Vienna had been a poor city even before the First World War. “Normal” housing arrangements meant six to eight people sharing one room and a kitchen. Then, in early 1919, just after the Armistice, the cost of living tripled in two months. Bed lodgers could no longer afford their 8-hours a day in a shared bed. The housing crisis had gone from awful to cataclysmic. Hordes of urban settlers took to the woods on the city outskirts. There, they built makeshift homes and farmed on city land. By 1921, over 30,000 families lived in these wild, illegal settlements.
But something else had happened in 1919. The Social Democratic Party (“SPÖ”) took over Vienna’s municipal government with an overwhelming majority. Except for the fascist period that ended with World War Two, it has held power ever since. First, the SPÖ had to establish Vienna’s fiscal independence through luxury and real estate taxes. Then its approach to housing as a human right and reaction to the squatters led to the “Red Vienna” grand housing scheme than ran from 1922 to 1934
The housing emergency left no time for masterplan discussions. The city built homes wherever they could get building lots. In the 12 years from 1920 to 1934, the city engaged almost 200 architects to design a network of new settlements across the city. It built:
And so, new homes for about 200,000 people or 10% of the Viennese population.
Projects came in all shapes and sizes – from smaller projects on in-fill sites and even smaller courtyard housing. But developments also included the famous pioneering “superblocks” of over 1000 units. These are worthy of their own post. Most of the development occurred on inner city lots to take advantage of existing transport networks and sewage / water systems.
No Masterplan! I can imagine today’s city-employed urban planners squirming at their desks. And, the NIMBYs would be apoplectic even if they have never seen a plan they could agree upon. Well, I can reassure those of you who have never been to Vienna, it is a beautiful city. And those superblocks built in late 1920s remain perfectly integrated, well maintained, and fully occupied.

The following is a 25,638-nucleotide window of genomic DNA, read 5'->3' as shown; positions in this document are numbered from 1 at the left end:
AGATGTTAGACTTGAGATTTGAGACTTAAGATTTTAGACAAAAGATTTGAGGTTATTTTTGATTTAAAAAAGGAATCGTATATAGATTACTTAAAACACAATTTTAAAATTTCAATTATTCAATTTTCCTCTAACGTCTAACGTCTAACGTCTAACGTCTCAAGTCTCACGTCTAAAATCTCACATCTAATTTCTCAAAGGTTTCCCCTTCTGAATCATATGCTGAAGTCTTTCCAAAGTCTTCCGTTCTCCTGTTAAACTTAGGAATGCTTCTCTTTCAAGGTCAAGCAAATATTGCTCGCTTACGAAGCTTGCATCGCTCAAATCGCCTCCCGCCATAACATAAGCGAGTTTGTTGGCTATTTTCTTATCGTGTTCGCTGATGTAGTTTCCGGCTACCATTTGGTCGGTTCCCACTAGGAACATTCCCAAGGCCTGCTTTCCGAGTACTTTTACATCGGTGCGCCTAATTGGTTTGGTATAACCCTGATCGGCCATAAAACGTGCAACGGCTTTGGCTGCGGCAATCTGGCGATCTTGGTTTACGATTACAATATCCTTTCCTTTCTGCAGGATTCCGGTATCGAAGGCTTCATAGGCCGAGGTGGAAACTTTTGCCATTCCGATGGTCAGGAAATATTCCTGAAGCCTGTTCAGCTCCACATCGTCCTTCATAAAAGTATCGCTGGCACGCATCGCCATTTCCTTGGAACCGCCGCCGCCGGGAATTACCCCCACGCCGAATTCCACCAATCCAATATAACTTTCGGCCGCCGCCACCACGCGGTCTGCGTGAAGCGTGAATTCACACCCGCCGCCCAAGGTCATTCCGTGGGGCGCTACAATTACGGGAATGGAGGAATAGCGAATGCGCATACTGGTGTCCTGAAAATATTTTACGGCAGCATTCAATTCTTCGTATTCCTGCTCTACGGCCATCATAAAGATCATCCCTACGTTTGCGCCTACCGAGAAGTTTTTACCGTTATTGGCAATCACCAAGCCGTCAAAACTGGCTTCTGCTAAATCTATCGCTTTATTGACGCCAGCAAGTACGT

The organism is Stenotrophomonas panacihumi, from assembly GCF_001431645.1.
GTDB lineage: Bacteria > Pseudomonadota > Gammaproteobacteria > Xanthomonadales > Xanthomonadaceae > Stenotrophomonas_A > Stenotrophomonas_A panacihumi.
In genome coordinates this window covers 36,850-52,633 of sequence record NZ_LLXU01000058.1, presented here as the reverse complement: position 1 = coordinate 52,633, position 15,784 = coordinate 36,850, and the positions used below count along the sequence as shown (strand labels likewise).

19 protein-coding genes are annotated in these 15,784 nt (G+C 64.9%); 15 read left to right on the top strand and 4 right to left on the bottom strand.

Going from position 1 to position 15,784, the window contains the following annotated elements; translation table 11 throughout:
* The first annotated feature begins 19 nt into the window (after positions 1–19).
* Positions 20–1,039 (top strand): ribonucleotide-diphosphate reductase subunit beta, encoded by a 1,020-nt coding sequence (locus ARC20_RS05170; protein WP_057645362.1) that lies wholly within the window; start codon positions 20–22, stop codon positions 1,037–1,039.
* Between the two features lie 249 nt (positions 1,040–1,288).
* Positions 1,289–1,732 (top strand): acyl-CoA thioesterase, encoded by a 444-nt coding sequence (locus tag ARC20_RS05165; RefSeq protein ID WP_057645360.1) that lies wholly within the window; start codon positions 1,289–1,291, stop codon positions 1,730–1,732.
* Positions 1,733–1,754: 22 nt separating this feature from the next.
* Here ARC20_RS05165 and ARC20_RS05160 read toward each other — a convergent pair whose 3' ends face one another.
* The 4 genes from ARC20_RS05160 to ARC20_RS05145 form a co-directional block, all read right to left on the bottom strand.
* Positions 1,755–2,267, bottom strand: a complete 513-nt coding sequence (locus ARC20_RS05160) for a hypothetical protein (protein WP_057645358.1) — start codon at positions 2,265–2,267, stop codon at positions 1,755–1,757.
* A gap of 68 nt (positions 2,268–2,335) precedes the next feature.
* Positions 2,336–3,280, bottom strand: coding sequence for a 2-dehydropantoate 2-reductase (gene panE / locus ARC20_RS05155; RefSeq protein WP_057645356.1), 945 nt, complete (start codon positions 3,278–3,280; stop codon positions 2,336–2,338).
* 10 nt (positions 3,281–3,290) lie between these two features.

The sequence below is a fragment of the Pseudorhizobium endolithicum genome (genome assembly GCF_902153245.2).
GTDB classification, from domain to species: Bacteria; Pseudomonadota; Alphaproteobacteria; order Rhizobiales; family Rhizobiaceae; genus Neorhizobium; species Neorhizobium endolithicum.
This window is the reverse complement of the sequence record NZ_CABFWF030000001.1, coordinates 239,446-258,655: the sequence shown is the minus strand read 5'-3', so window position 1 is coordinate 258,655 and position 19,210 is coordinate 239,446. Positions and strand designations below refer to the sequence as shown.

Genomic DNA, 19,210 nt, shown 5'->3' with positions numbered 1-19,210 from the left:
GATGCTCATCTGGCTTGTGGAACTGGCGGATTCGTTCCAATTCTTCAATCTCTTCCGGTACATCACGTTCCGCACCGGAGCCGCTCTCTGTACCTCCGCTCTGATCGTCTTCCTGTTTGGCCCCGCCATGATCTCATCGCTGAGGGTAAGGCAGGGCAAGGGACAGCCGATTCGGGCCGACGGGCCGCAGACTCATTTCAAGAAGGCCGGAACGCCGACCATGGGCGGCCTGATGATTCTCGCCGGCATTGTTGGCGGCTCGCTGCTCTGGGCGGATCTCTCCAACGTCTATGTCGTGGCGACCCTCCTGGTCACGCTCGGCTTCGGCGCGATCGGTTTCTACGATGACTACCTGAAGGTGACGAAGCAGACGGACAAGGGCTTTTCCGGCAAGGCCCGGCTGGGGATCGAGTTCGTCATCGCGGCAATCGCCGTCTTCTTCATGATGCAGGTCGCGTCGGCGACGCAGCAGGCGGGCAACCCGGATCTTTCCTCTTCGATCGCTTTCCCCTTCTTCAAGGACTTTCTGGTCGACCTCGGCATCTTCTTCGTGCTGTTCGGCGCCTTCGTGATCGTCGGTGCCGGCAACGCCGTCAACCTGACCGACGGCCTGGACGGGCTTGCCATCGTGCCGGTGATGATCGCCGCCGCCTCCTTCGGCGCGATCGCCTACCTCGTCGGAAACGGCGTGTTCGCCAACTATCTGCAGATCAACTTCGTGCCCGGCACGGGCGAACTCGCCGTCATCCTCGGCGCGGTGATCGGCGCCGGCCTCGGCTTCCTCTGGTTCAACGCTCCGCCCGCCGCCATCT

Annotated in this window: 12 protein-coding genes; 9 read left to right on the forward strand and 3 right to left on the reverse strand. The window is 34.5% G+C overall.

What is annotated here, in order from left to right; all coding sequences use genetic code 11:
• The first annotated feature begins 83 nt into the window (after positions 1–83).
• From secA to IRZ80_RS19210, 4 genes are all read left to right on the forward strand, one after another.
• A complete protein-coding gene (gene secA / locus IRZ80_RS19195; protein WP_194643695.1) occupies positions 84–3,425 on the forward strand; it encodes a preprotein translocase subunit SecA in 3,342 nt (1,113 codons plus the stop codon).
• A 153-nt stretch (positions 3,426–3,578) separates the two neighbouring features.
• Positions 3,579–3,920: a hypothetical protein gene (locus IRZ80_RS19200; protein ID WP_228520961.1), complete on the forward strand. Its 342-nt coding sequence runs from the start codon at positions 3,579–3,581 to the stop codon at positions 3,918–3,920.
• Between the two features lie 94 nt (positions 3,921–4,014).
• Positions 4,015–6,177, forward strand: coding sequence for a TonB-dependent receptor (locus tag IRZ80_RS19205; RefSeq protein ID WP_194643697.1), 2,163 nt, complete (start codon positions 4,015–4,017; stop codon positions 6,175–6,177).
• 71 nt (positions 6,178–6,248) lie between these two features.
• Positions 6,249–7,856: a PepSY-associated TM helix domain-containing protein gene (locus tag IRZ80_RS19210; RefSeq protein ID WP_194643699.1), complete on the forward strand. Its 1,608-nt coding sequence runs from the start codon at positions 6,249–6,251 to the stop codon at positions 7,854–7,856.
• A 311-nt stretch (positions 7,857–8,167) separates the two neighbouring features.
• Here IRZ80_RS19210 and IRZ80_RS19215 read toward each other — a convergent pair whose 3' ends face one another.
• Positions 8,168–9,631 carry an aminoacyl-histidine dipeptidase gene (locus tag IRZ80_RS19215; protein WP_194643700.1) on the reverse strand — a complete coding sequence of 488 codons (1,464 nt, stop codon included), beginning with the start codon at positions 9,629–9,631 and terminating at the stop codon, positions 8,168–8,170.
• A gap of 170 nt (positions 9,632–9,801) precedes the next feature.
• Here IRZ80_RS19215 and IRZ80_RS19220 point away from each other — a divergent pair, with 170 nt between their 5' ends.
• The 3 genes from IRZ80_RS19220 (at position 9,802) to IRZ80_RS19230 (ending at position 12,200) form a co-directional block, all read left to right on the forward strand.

“It must be stressed that there was no real masterplan for Red Vienna’s building programme, beyond the decision to produce housing on a large scale,”Michael Klein Vienna University of Technology
The Fascists came to power in 1933 and Anschluss followed in 1938 folding Austria into Germany. Red Vienna’s housing program came to a grinding halt, but only temporarily. Following World War II and the re-election of the SPÖ, Vienna re-instated the Gemeindebau program and continued the development of residential units. Come the 1990’s other European cities were selling most of their public housing stock. But not Vienna – it kept what it had and then introduced Bauträgerwettbewerb (“developer competition”) process to rejuvenate its social housing program. More on this in another post.
What has this aggressive approach to affordable and social housing done for Vienna? For the third time in five years Vienna has topped The Economist’s Global Liveability Index. Amongst the other benefits:
A major part of the final Index score includes infrastructure and affordable housing making Vienna the World’s most livable city.
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Vienna on top again. This week both Monocle Magazine and The Economist unveiled their quality of life / most liveable city indexes. There are differences in the way each publication sets its index. So it is even more impressive that once again, Vienna tops both lists. I am a bit lazy today so rather than […]
Many Viennese went from hot bedding to superblocks overnight. Could they even imagine an apartment complex 1000 metres long built along two streets with even more massive landscaped courtyards? Could they conceive of 1400 apartment units built to house 5000 people on 56,000 square metres or 38 acres of land. Or a vertical build-out that […]
Vienna had been a poor city even before the First World War. “Normal” housing arrangements meant six to eight people sharing one room and a kitchen. Then, in early 1919, just after the Armistice, the cost of living tripled in two months. Bed lodgers could no longer afford their 8-hours a day in a shared […]